Voice of the Industry

Payments trends from the past with major impact in the future – notes from MPE Virtual 2021

Friday 5 March 2021 09:34 CET | Editor: Anda Kania | Voice of the industry

The highlights of MPE Virtual 2021 compile the evolving trends in customer behaviour, contactless payments, and SCA’s new rulebook for a frictionless experience

The MPE conference, which was hosted online this year, was a virtual place where speakers delineated a comprehensive picture of 2020, while also providing their insights into how industry players can prepare for what the future holds. Although it’s difficult to make predictions in a very unpredictive environment, product innovation, customer behaviour, regulations and expansion strategies are ongoing topics to develop and watch for a better dynamic. Therefore, as a long-term media partner of MPE, we bring out to our readers the key takeaways that bring value to all the merchants, PSPs, issuers, acquirers and fintechs in the payments landscape. 

Cashless and omnichannel: a retrospective of the future 

We have come to understand (or admit) that all these trends around contactless and cashless payments and the surge in ecommerce shopping have been around for a while even before the pandemic. The COVID-19 just pushed these trends forward, therefore, most of the discussions revolved on what payment habits already underway will have a major impact in the years to come. 

The first session kicked off with massive data from a Mastercard survey on the future of acceptance, that revealed technological developments on electronic payments. If we used to hear in the past the ‘customer experience’ as a keyword, this time the focus was rather on business experience and the way SME merchants managed to upgrade their business by accepting contactless cards and e-wallets. Several key stats on seamless integrations of value-added services with payment acceptance are: 

  • 36% of acquirers and 31% of merchants believe BNPL will become a standard checkout option; 
  • 75% of acquirers and 57% of merchants believe personalized and instant rewards will be offered at POS;
  • 100% of acquirers and 88% of merchants foresee paper receipts replaced by digital receipts.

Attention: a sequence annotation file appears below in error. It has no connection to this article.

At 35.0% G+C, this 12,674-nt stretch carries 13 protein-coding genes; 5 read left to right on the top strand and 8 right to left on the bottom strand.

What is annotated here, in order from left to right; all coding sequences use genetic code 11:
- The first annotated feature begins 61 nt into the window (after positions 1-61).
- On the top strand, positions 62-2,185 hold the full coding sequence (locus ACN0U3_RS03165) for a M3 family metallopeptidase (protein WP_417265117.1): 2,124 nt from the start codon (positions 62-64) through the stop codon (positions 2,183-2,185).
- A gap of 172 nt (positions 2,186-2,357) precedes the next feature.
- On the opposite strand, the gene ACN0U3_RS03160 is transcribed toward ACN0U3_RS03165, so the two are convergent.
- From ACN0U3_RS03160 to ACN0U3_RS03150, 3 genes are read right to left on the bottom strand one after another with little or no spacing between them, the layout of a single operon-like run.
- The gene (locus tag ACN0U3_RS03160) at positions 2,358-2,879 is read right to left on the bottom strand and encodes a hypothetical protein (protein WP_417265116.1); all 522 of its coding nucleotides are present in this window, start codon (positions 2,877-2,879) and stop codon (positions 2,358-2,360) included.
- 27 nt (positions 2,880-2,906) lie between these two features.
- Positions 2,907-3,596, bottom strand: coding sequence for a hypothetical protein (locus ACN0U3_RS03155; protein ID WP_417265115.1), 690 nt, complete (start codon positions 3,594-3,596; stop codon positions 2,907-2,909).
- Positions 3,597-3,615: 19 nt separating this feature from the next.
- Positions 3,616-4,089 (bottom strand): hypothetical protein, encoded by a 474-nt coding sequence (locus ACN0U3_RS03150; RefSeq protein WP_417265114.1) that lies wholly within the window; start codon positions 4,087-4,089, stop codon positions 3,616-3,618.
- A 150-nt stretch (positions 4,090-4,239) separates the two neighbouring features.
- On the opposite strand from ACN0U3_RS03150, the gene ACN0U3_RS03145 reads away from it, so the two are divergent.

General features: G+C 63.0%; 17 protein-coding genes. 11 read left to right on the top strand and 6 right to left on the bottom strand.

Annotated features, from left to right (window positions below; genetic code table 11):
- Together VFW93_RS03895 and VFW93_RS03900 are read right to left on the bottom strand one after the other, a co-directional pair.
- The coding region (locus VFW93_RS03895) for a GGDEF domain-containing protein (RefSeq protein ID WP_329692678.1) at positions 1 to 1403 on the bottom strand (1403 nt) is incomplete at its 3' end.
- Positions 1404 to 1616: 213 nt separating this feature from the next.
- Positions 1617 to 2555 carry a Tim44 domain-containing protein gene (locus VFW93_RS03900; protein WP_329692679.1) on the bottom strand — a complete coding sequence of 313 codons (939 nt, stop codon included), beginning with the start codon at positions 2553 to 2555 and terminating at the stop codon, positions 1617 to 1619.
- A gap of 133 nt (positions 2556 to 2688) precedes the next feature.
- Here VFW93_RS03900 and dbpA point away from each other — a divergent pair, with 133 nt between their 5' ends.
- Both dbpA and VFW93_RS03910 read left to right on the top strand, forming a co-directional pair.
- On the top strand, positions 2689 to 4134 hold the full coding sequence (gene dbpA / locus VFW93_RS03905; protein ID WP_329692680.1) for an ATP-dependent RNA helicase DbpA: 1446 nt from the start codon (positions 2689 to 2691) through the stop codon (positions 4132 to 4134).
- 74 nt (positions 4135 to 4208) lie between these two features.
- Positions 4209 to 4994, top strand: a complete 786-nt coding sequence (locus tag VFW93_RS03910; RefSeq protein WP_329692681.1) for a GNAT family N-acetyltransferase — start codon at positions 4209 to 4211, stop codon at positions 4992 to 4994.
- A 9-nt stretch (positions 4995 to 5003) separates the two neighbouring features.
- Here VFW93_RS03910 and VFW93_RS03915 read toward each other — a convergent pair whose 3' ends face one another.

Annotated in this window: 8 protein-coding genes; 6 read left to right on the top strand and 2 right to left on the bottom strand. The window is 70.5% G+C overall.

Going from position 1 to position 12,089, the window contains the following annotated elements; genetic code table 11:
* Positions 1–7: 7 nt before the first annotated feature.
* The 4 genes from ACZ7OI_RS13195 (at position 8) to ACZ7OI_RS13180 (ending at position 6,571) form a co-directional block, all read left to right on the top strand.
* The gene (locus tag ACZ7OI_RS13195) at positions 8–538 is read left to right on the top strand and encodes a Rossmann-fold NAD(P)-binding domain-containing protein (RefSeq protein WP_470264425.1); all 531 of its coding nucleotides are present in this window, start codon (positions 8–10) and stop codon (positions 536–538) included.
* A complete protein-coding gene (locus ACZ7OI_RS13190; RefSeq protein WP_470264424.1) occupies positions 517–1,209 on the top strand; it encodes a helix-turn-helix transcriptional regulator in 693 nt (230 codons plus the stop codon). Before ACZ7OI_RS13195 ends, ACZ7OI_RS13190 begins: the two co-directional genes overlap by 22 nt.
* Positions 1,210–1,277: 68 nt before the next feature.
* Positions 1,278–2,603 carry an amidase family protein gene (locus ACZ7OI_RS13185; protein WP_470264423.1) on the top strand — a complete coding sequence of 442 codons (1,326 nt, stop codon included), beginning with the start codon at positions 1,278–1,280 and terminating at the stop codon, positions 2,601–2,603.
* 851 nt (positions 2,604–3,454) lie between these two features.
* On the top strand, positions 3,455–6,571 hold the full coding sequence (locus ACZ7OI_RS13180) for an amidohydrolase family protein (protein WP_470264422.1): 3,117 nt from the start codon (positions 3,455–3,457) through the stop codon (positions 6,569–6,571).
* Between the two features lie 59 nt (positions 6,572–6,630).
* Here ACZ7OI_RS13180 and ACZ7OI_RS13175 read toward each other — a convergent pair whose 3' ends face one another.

Furthermore, three key trends extracted from Mastercard’s presentation worth to be further explored: 

  • contactless has become the default payment method in Europe which has been made possible by the SMEs adoption;
  • contactless payments are extending a bit further into a contact-free experience throughout the entire interaction that consumers have with the merchants;
  • a smartphone is becoming the dominant point where a merchant interacts with a consumer and vice versa;
  • unified commerce is becoming more important than ever to future-proof merchant services.
Consumer behaviour and businesses’ priorities 

The pandemic has influenced the emergence of a new type of customer behaviour, the one that made a quick transition from offline to online. Therefore, the pool of demanding consumers has been enlarged, and experience is now more than ever a competitive differentiator. A Trustly survey on 10,000 consumers and 1,000 merchants from Europe revealed three golden rules to consider this year and even beyond 2021. 

Rule #1 Consumers want to be in control: 86% chase up refunds, 56% only spend what they have.

Rule #2 Consumers crave simplicity: 9 out of 10 consumers will abandon a purchase if faced with a complicated checkout procedure.

Rule #3 Trust builds loyalty and value: 38% of consumers prefer banking of identifications apps that use biometrics to confirm payment.

Moreover, despite all these talks about BNPL being highly embraced by Gen Z and Millennials, according to Trustly’s survey, both generations prefer debit to other payment methods, so they rather pay now, not later. 

Although most of the discussions regarding ecommerce and online payments, in-store shopping is here to stay. Brick-and-mortar establishments have a consistent target of consumers that, just like online shoppers, also look for convenience when it comes to paying. Lee Jones from Worldline suggests a strategy that involves a safe and convenient experience amid COVID-19, yet dynamic and engaging that involves: